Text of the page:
Michael took his first “proper” pictures in Sofia, Bulgaria, which impressed his course examiner enough to give him a degree and got his book in front of Eamonn McCabe at the Guardian who encouraged him to keep going. He spent the next few years cutting his teeth as a studio manager in advertising agencies whilst immersing himself in his newly found passion for photography. Eventually, buoyed up by a healthy economy, he took the handful of pictures he had and said goodbye to the agency, heading out into freelance world of Photography. Getty Images came knocking offering him the post as their “London Creative Photographer”. Naturally the promise of shooting all over the world working alongside some great art directors and all his equipment supplied with a monthly salary on top, swayed his decision to join. He stayed there for 6 years shooting everything from still life to exotic locations. But eventually the drive for self-expression and autonomy won out and he left to set up my own studio from which he works today. Michael is now working with some of the best brands and advertising agencies in the world.
How did you get into photography?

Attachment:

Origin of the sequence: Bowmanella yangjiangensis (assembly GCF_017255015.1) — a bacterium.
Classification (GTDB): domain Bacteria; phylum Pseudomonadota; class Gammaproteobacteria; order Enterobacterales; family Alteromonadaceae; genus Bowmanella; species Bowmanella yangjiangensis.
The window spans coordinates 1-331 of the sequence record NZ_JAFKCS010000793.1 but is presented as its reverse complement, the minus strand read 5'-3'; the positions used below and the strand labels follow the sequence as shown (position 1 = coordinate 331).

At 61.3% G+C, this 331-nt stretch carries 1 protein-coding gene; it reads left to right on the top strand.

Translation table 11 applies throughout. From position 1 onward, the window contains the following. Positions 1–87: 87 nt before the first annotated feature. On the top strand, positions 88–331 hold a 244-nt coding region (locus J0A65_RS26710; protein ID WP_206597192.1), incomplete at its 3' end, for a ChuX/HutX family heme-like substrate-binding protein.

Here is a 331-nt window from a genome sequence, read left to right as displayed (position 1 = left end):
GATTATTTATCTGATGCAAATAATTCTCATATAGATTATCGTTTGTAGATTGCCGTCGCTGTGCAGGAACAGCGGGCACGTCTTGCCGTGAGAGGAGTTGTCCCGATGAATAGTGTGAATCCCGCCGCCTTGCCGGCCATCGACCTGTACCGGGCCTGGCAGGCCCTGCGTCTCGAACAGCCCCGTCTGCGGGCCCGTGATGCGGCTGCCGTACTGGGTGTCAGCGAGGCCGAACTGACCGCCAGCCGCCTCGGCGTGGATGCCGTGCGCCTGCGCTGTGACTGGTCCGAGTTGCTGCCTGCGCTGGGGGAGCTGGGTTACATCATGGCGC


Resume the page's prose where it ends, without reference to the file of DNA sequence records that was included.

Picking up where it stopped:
I first picked up a camera when I was studying printmaking at Kingston University. Initially I only took pictures to include in some of the silk screens I was making but soon fell in love with the medium. However the first real project I embarked on was a trip to Sofia in Bulgaria where I spent a week photographing people and life in the city. Back then I was inspired by the whole black and white reportage thing.
Is there anything/anyone you?d love to photograph?
I’ve always wanted to take the Trans Siberian railway across to Mongolia and Ulaan-Baatar and Lake Baikal to photograph the vast wilderness along the route.
Why did you enter your image to the 2012 Sony World Photography Awards?
It’s probably the most prestigious photography award and great exposure if you get selected.
What’s the story behind your shortlisted image?
It was a commission for PwC who wanted to get across the idea of people and people relationships within a business context. The idea to shoot people moving about the city from above helped to give a global context to the campaign. The viewpoint has the effect of making everyone equal in size and focuses on their relationship to each other within the space and confines of the image.
What are your future projects?
I’ve always liked this viewpoint and space within my imagery. Maybe I’ll look to do something similar around sports. The Tour de France would make a good subject!